Soundbreaking is an 8-part documentary series about the art of producing records, featuring both legendary and lesser-known producers like Quincy Jones, Linda Perry, Don Was, RZA, Brian Eno, Questlove, and of course George Martin. [more inside]
Flipping through public access or PBS channels one might have seen Classic Arts Showcase with it's familiar ARTS bug. The 24-hour non-commercial free-to-air satellite channel broadcasts a repeated 8-hour mix of about 150 video clips weekly a mix of various classic arts including animation, architectural art, ballet, chamber, choral music, dance, folk art, museum art, musical theater, opera, orchestral, recital, solo instrumental, solo vocal, and theatrical play, as well as classic film and archival documentaries. The channel has no VJs and only silent interstitials encouraging the viewer to “...go out and feast from the buffet of arts available in your community.” [more inside]
Next week, for the first time in 22 years, PBS will televise the four dramas of Richard Wagner's Ring cycle on consecutive nights - a rare opportunity to encounter in the manner intended "the most ambitious and most profound work of art ever created". [more inside]
Bob Dylan famously "went electric" at the Newport Folk Festival in 1965. 47 years later, experts believe a woman in New Jersey has the guitar the Dylan played on stage that day. [more inside]
The first episode of the second season of PBS Arts web-original series Off Book is Animated GIFs: The Birth of a Medium (mini-documentary, ~7 min). "OFF BOOK explores cutting edge arts and the artists that make it. Breaking the mold of the definition of art, OFF BOOK explores the avant-garde, the experimental and the underground artforms that are supported by online communities." [more inside]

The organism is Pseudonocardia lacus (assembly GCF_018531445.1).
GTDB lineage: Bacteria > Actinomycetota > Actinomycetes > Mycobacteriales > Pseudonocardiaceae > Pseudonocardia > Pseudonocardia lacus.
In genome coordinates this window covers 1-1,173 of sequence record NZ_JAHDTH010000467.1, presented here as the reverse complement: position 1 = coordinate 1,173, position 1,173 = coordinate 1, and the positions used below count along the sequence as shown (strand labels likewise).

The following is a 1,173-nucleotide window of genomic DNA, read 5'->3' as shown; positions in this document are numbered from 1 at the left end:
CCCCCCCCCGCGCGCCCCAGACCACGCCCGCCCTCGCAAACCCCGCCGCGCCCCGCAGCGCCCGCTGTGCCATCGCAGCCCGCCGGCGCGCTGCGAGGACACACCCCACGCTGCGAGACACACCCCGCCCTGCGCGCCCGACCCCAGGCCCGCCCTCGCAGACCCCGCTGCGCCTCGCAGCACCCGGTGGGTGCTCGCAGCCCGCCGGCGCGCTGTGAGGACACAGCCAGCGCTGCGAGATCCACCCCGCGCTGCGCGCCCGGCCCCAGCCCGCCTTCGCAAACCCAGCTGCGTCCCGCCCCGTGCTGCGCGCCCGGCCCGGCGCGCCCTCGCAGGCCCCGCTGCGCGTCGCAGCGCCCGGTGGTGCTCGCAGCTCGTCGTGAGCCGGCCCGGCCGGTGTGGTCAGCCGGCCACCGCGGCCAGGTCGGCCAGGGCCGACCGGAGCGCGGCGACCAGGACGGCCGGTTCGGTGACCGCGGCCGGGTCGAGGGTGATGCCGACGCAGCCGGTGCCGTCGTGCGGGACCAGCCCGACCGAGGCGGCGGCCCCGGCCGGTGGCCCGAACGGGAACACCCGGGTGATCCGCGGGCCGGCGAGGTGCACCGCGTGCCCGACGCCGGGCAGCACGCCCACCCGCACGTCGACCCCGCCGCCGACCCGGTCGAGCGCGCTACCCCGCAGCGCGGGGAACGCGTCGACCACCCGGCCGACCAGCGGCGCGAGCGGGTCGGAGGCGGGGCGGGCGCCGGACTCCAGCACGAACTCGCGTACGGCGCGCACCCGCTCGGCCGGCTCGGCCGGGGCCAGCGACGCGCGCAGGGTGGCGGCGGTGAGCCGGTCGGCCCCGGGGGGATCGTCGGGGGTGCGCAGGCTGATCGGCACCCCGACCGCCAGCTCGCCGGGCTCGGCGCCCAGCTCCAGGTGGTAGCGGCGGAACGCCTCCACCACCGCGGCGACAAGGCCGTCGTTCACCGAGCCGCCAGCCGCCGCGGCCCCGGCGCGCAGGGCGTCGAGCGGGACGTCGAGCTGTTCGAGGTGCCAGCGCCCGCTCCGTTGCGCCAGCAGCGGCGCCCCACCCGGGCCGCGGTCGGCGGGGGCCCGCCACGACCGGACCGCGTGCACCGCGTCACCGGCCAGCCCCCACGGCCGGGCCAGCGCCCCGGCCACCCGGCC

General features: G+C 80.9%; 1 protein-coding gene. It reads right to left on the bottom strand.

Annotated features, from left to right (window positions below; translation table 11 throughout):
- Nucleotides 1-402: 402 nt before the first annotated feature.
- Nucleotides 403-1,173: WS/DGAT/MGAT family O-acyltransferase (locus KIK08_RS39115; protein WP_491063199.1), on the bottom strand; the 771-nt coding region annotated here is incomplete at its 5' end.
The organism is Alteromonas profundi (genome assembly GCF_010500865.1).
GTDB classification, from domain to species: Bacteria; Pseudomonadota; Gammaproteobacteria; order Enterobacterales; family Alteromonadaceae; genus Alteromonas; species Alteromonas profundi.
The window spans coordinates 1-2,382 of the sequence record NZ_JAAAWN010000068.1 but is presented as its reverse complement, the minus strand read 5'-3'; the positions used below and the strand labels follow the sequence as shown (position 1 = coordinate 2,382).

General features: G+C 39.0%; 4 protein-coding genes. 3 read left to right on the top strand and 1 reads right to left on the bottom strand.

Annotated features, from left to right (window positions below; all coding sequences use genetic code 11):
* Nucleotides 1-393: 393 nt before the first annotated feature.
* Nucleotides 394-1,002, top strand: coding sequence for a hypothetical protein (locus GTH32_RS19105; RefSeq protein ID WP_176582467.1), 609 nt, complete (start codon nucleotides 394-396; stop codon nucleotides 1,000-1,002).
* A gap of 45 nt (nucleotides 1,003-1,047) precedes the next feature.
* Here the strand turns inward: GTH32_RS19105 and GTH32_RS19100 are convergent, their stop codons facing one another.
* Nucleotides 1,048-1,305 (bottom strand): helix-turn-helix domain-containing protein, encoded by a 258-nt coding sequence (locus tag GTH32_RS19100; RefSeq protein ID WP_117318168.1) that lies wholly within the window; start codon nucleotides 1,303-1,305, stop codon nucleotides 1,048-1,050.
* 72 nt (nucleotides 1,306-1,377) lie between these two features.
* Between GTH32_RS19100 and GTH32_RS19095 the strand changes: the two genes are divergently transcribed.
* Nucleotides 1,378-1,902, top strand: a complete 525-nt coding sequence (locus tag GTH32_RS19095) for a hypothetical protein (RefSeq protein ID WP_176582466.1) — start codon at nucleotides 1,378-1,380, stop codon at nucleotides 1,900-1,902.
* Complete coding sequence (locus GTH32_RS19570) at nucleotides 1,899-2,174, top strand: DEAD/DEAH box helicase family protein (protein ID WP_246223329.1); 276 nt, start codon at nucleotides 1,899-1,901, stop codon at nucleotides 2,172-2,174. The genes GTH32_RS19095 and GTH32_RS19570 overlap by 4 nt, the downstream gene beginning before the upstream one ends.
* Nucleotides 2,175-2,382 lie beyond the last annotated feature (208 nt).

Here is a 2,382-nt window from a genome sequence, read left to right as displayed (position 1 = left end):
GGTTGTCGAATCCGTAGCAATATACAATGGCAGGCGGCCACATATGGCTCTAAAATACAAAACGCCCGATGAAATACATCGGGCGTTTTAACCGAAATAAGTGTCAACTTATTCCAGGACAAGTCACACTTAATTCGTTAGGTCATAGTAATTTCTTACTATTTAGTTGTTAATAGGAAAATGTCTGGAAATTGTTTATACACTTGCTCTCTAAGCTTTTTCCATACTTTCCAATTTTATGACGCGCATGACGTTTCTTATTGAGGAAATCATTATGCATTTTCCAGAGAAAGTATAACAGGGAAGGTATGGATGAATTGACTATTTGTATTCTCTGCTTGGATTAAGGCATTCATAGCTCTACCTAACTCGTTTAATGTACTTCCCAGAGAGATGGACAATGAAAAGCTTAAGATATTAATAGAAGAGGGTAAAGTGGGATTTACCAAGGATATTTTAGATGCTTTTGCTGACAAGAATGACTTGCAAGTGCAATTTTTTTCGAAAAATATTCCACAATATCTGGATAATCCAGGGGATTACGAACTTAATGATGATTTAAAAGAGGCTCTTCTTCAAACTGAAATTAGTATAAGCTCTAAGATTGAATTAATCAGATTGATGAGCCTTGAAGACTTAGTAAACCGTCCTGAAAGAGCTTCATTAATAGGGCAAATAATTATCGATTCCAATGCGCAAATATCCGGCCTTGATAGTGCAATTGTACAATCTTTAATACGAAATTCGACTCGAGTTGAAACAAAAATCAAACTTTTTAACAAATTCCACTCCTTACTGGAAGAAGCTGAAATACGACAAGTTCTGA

In 1969 banjo virtuoso and bluegrass innovator Earl Scruggs parted ways with his longtime musical partner Lester Flatt and the band they led to great popularity and acclaim, The Foggy Mountain Boys. Scruggs wanted to push his musical gifts as far as they could go. In 1970 he was the subject of a PBS documentary where he played with artists such as Bob Dylan, Doc Watson, The Morris Brothers, The Byrds, Charlie Daniels, Bill Monroe, Joan Baez, various friends and family members, and even records a track accompanying a Moog. You can watch the whole thing online: Earl Scruggs, His Family and Friends.
Keeping Score is designed to give people of all musical backgrounds an opportunity to explore signature works by composers Hector Berlioz, Charles Ives, and Dmitri Shostakovich in depth, and at their own pace. The interactive audio and video explores the composers’ scores and pertinent musical techniques as well as the personal and historical back stories. [more inside]
Soul! New York City PBS affiliate WNET have digitized 9 episodes of Soul!, a early 1970's live music program, providing a groovy video interface with chapters to break down each hour long episode. [more inside]
Jackie Brenston, Ike Turner, Joe Hill Louis, Carl Perkins, Johnny Cash and of course Elvis all passed thur Sun Records in the 1950's. PBS American Masters Good Rockin' Tonight The Legacy of Sun Records has good music and history of the blues and rock and roll. Paul McCarty, Live and other preform the old tunes.
Is American "Roots Music" here to stay, or will it peter out like the "folk revival" of the 1960's? The recent PBS series, as well as re-issues of classic bluegrass sets, portend well for those of us who love bluegrass. But is it just a flash-in-the-pan? What was the magic behind O Brother, Where Art Thou? Does anyone remember the old masters like Doc Watson, Merle Travis, or Vassar Clements? (Not to mention the Queen of the genre, Mother Maybelle Carter.) Or maybe you prefer the newcomers like Alison Krauss/Union Station.
Accordion Dreams is a great new PBS show that I just got to see a preview of on my local Texas station. Try to catch it when it comes out nationally on August 30.